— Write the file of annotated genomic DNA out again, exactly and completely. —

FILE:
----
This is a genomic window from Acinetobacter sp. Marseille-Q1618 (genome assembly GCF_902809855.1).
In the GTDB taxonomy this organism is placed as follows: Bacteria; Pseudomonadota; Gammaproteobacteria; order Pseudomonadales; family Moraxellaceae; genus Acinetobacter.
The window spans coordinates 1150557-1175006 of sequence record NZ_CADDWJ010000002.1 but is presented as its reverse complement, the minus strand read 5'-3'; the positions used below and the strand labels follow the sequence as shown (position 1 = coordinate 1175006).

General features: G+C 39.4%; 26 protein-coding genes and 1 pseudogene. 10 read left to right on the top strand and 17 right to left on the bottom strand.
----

This is a genomic window from Acinetobacter sp. Marseille-Q1618 (genome assembly GCF_902809855.1).
In the GTDB taxonomy this organism is placed as follows: Bacteria; Pseudomonadota; Gammaproteobacteria; order Pseudomonadales; family Moraxellaceae; genus Acinetobacter.
The window spans coordinates 1150557-1175006 of sequence record NZ_CADDWJ010000002.1 but is presented as its reverse complement, the minus strand read 5'-3'; the positions used below and the strand labels follow the sequence as shown (position 1 = coordinate 1175006).

General features: G+C 39.4%; 26 protein-coding genes and 1 pseudogene. 10 read left to right on the top strand and 17 right to left on the bottom strand.